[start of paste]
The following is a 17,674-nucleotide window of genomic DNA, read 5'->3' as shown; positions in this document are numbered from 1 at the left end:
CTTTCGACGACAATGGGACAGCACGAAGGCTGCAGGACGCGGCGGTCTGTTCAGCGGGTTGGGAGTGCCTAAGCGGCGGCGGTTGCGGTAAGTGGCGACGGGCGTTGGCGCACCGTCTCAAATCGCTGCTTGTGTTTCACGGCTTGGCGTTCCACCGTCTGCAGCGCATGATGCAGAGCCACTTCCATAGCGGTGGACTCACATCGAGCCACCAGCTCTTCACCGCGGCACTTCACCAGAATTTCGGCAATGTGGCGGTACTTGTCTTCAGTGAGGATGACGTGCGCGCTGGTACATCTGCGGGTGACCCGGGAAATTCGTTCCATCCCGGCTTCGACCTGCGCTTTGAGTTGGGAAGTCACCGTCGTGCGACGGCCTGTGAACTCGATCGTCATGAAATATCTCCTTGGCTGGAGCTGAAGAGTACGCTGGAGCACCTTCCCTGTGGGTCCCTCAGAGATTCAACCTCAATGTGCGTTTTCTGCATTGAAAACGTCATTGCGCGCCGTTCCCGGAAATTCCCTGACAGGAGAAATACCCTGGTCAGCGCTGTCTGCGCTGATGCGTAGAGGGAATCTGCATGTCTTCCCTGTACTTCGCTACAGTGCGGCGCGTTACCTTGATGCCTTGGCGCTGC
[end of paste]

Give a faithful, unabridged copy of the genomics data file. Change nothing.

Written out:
The following is a 17,674-nucleotide window of genomic DNA, read 5'->3' as shown; positions in this document are numbered from 1 at the left end:
CTTTCGACGACAATGGGACAGCACGAAGGCTGCAGGACGCGGCGGTCTGTTCAGCGGGTTGGGAGTGCCTAAGCGGCGGCGGTTGCGGTAAGTGGCGACGGGCGTTGGCGCACCGTCTCAAATCGCTGCTTGTGTTTCACGGCTTGGCGTTCCACCGTCTGCAGCGCATGATGCAGAGCCACTTCCATAGCGGTGGACTCACATCGAGCCACCAGCTCTTCACCGCGGCACTTCACCAGAATTTCGGCAATGTGGCGGTACTTGTCTTCAGTGAGGATGACGTGCGCGCTGGTACATCTGCGGGTGACCCGGGAAATTCGTTCCATCCCGGCTTCGACCTGCGCTTTGAGTTGGGAAGTCACCGTCGTGCGACGGCCTGTGAACTCGATCGTCATGAAATATCTCCTTGGCTGGAGCTGAAGAGTACGCTGGAGCACCTTCCCTGTGGGTCCCTCAGAGATTCAACCTCAATGTGCGTTTTCTGCATTGAAAACGTCATTGCGCGCCGTTCCCGGAAATTCCCTGACAGGAGAAATACCCTGGTCAGCGCTGTCTGCGCTGATGCGTAGAGGGAATCTGCATGTCTTCCCTGTACTTCGCTACAGTGCGGCGCGTTACCTTGATGCCTTGGCGCTGC